3. Strangers or friends feed your Chi – Ask friends and strangers to feed your dog. If he is extremely shut down….they begin doing this at a distance. A distance that does NOT elicit a bark. They literally toss him piece by piece of his dog food (or Natural Balance Dog Roll diced into the tiniest of bits). Gradually, decrease the space between the person and your dog as he is comfortable. If he barks or backs up fast…he’s not comfortable. Progress to a point where he is taking food from their hands. Be sure they do not reach for him or over do it with syrupy sweet talk. They should be a calm food dispenser. This is a gradual process and one that takes time.

Tip: What to do when guests come over: Either be prepped and ready to practice step three OR your Chihuahua is given a interactive toy or chew toy to work on safely confined to a crate or bedroom where he feels safe.

As always, the timing and coordination of this is important. If you feel like you just keep slipping and he is barking before you get to it, it would be wise to work with a humane trainer. Association of Pet Dog Trainers is a good place to search.

Wiggles and wags!


Do you have a dog training or behavior question for Colleen Safford? Please submit your question using our submit a question contact form (or if you have any problems with the form, just drop us a line at editors AT and we’ll forward your question to Colleen.) Questions will be answered online in this column and not individually. (See more articles by and about Colleen Safford on DogTipper.)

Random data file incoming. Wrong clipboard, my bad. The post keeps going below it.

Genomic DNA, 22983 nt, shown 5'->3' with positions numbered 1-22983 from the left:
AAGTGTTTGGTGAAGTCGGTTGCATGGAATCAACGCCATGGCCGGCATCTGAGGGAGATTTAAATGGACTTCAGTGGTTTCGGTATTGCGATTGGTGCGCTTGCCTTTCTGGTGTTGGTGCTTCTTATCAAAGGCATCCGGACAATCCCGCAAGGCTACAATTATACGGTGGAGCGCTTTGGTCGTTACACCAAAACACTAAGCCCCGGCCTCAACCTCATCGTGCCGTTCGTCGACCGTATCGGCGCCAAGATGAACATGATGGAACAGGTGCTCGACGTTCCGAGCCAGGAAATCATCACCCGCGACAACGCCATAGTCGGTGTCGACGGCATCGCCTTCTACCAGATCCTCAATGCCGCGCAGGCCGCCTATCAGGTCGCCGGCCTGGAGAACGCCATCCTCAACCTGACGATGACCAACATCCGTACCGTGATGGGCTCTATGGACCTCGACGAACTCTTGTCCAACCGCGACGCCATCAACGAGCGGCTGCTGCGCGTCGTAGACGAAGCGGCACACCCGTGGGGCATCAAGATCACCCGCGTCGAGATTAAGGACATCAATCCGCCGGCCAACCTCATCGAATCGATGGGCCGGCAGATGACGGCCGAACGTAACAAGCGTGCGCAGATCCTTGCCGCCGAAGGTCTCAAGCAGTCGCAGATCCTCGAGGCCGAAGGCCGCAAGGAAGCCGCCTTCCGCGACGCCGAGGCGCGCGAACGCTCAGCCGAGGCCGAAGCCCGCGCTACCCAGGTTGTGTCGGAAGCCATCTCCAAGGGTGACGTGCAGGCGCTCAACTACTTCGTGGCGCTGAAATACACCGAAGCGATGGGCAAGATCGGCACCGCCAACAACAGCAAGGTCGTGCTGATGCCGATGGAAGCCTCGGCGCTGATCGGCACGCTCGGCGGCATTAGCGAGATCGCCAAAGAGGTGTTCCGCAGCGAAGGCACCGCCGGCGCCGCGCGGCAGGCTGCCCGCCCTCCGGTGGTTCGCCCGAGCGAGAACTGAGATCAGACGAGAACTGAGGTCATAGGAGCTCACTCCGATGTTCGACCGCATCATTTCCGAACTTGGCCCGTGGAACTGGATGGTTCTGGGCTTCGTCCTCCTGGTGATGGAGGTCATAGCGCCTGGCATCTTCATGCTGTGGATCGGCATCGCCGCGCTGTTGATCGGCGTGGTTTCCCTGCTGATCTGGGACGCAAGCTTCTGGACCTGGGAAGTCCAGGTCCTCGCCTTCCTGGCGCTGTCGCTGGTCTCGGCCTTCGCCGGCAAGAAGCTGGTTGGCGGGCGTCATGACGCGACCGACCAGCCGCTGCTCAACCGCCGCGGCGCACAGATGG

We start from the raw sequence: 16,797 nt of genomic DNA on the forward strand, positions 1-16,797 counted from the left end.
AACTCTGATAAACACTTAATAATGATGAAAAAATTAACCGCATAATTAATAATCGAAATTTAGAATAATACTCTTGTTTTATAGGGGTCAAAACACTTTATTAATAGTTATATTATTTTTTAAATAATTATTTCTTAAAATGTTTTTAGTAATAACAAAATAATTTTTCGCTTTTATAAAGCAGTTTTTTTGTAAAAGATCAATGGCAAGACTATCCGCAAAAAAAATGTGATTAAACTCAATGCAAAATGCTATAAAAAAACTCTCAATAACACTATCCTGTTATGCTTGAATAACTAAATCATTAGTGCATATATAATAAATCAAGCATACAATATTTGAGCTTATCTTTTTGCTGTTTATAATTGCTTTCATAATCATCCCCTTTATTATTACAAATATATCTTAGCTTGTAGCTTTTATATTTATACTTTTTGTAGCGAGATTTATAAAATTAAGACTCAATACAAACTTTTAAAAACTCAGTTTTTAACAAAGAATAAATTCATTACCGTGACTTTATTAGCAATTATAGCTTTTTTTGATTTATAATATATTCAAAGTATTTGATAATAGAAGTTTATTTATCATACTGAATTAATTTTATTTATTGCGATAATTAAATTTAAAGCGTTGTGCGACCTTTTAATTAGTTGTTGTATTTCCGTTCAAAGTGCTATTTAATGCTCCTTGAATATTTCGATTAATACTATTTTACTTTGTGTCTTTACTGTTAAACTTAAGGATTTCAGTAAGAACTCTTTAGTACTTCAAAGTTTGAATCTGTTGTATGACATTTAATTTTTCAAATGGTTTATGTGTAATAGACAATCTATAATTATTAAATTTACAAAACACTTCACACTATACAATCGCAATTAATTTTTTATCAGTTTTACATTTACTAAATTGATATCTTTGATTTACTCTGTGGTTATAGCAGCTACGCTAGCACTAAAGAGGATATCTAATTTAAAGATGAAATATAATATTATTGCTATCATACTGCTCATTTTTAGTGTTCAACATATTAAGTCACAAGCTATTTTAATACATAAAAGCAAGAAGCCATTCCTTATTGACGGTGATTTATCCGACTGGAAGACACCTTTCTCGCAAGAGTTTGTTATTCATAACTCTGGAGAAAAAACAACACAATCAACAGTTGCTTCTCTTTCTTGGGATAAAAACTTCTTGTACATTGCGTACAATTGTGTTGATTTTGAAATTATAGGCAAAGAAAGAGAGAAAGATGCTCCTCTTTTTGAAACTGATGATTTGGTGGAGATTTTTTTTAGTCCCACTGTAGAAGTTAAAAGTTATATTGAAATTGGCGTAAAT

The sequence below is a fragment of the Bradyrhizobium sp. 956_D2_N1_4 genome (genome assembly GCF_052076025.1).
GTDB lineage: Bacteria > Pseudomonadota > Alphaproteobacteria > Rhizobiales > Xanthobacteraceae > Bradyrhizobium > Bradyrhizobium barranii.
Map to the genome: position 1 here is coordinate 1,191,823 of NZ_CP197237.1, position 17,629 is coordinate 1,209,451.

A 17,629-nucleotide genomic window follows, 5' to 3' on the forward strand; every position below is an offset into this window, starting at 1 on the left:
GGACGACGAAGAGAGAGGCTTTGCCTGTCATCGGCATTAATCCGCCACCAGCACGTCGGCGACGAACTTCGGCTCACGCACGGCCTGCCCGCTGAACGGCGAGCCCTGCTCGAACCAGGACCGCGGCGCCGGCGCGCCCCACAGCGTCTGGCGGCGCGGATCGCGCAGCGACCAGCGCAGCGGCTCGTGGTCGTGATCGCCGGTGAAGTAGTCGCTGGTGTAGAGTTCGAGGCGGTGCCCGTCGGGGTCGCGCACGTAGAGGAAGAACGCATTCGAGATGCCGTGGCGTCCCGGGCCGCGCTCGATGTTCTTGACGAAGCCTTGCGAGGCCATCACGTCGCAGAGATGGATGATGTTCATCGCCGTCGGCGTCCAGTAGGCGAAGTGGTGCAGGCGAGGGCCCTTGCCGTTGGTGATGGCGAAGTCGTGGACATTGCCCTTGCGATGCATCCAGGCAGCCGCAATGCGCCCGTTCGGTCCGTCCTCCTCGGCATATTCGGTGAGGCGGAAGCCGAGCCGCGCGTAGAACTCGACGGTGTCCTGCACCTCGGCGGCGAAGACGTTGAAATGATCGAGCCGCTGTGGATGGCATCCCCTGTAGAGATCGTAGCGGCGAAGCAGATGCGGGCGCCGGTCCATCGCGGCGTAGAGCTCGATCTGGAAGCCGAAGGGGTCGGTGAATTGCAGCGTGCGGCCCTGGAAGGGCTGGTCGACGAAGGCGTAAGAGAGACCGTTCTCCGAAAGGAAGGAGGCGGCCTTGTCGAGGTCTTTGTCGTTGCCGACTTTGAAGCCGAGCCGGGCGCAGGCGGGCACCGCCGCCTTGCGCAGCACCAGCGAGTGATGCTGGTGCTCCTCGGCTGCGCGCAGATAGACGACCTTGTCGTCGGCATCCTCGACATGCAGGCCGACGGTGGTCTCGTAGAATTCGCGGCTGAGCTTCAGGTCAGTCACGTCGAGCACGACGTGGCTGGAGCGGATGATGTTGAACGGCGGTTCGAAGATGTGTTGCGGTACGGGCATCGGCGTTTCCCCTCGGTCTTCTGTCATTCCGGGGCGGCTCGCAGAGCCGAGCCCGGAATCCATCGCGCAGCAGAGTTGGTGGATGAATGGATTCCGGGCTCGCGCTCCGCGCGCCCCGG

FUREVER YOURS Bracelet - 3 finishes

Wear this reminder on your wrist of the commitment you have made to your dogs, and they have made to you. Whether they live at your side or in your heart, your pets will be FUREVER YOURS. Use coupon code PAWS and save 15%. Free US shipping!

About Paris Permenter

Paris Permenter is the founder and co-publisher of LT Media Group LLC. Along with her husband, John Bigley, she edits,, and has authored over 30 books on pets and travel.